Effect of Manure Treatment on Ammonia and Greenhouse Gases Emissions Following Surface Application

  • F. Sun
  • J. H. HarrisonEmail author
  • P. M. Ndegwa
  • K. Johnson


A 3-year study was conducted to determine the effects of anaerobic digestion (AD), large particle solids, and manure additive (More Than Manure, MTM) on ammonia (NH3) and greenhouse gas (GHG; carbon dioxide, nitrous oxide, and methane) emissions when raw and treated manure were surface-applied. The presence of large particle solids resulted in greater NH3 emissions, probably, due to reduced infiltration of liquid manure into soil (P < 0.05). Anaerobic digestion did not have a consistent effect on NH3 emission. Manure with greater ammoniacal nitrogen (AN) concentrations had significantly greater NH3 loss after manure application (P < 0.05). Anaerobic digestion of manure also did not have a significant effect on GHG flux (P > 0.05). Raw manure with large particle solids had significantly greater CO2 flux than the other raw manure treatments on the day of manure application (P < 0.05). There was no significant manure treatment effects (P > 0.2) on methane flux over the 3-day period after manure application. The manure additive MTM did not have significant effects (P > 0.05) on NH3 and GHG fluxes. The results of this study suggest that solids and AN concentrations in manure are the most important factors affecting NH3 emissions after surface application.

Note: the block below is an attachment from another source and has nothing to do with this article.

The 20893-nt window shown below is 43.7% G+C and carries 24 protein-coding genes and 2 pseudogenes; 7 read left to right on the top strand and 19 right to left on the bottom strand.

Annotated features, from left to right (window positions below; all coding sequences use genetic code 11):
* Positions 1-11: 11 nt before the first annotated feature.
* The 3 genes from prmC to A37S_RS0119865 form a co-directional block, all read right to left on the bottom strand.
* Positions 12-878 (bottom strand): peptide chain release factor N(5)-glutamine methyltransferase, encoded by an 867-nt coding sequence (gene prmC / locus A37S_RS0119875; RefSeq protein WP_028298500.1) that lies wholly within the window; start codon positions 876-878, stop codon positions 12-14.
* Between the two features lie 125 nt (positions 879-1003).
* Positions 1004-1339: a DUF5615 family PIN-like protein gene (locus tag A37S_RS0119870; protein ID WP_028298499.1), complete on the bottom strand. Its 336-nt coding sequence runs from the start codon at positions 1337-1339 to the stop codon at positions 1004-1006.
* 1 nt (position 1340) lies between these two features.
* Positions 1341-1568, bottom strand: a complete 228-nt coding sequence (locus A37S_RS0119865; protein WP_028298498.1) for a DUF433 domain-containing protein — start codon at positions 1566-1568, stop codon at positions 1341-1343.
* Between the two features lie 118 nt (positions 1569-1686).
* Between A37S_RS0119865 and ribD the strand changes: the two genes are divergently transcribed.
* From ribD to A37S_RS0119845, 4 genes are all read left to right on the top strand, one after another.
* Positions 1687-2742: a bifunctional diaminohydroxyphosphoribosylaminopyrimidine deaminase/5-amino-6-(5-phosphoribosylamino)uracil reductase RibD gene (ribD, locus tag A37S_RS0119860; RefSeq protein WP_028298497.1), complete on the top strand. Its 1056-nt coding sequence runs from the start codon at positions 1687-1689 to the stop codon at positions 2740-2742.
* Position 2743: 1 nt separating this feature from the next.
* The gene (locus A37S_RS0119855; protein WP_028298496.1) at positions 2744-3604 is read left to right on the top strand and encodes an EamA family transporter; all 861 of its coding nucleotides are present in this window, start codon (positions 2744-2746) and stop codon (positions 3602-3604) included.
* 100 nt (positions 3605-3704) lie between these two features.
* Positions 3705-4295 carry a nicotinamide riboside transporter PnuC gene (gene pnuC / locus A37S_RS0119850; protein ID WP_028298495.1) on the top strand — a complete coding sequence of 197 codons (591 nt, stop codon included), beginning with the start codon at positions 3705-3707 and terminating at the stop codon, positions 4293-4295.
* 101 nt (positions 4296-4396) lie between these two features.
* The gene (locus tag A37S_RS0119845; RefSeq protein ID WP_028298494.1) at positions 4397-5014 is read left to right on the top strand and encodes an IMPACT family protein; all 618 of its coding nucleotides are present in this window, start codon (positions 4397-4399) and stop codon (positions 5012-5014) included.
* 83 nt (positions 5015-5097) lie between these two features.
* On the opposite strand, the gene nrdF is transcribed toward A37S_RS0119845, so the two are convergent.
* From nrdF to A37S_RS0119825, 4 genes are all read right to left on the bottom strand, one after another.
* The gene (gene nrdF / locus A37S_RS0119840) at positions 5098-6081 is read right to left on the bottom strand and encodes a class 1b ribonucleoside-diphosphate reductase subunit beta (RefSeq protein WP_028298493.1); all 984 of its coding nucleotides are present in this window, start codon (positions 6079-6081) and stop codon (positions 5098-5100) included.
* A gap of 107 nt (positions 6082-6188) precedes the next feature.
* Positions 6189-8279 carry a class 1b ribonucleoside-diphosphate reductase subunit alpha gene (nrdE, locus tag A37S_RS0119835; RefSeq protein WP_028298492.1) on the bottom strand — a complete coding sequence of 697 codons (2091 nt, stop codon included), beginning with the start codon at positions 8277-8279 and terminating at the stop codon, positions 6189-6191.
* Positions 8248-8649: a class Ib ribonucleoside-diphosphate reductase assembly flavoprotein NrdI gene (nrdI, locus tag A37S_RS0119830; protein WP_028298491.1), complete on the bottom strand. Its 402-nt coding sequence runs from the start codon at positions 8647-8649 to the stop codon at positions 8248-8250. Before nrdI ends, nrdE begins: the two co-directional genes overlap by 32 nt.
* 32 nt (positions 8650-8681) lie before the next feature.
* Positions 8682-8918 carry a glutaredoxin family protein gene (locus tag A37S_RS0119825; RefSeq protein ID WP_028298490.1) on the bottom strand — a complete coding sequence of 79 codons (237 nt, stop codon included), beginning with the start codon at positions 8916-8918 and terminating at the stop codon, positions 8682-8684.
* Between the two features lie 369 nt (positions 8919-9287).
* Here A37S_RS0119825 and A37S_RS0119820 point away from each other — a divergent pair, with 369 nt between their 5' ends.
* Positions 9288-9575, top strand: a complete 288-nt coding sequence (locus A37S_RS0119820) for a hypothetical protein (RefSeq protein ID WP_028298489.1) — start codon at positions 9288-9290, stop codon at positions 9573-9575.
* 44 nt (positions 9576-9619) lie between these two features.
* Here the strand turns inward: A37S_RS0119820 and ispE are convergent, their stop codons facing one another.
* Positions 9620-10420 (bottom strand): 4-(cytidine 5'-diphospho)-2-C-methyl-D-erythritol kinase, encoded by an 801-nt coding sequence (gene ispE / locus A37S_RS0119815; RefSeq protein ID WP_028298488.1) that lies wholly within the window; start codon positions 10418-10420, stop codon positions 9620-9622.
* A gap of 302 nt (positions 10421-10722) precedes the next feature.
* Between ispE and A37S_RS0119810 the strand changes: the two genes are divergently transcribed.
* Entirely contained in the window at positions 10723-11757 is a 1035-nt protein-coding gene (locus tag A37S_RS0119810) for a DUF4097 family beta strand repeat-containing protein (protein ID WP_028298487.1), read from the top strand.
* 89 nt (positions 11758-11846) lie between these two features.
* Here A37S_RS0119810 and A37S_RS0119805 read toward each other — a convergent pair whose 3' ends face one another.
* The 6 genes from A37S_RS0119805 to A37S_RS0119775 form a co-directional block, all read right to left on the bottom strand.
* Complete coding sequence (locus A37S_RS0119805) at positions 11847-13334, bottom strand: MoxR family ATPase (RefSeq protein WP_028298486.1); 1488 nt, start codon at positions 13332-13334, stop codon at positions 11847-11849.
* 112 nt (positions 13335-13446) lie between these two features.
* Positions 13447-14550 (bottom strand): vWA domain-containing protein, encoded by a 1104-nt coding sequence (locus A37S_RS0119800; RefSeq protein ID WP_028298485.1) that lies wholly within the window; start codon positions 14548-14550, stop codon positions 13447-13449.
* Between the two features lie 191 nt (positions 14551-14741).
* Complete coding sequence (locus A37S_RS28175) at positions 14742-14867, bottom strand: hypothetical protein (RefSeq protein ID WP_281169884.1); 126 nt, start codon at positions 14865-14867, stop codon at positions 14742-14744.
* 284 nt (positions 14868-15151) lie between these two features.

Manure Ammonia Greenhouse gases Solid separation Anaerobic digestion 


AD manure

Anaerobic digestion (AD), anaerobically digested manure effluent

Non-AD manure

Raw dairy manure


Greenhouse gas


Anaerobically digested manure effluent with large particle solids removed


Anaerobically digested manure effluent with large particle solids removed and MTM added


Anaerobically digested manure effluent with large particle solids


Raw manure with large particle solids removed


Raw manure with large particle solids removed and MTM added


Raw manure with large particle solids



This research was financially supported by USDA-NRCS CIG project no. 2008-0116-039—Nutrient Capture in an Anaerobic Digester and Specialty Fertilizer Products, Leawood, KS.


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Copyright information

© Springer International Publishing Switzerland 2014

Authors and Affiliations

  • F. Sun
    • 1
  • J. H. Harrison
    • 1
    Email author
  • P. M. Ndegwa
    • 2
  • K. Johnson
    • 3
  1. 1.Department of Animal SciencesWSU PuyallupPuyallupUSA
  2. 2.Department of Biological Systems EngineeringWSU PullmanPullmanUSA
  3. 3.Department of Animal SciencesWSU PullmanPullmanUSA

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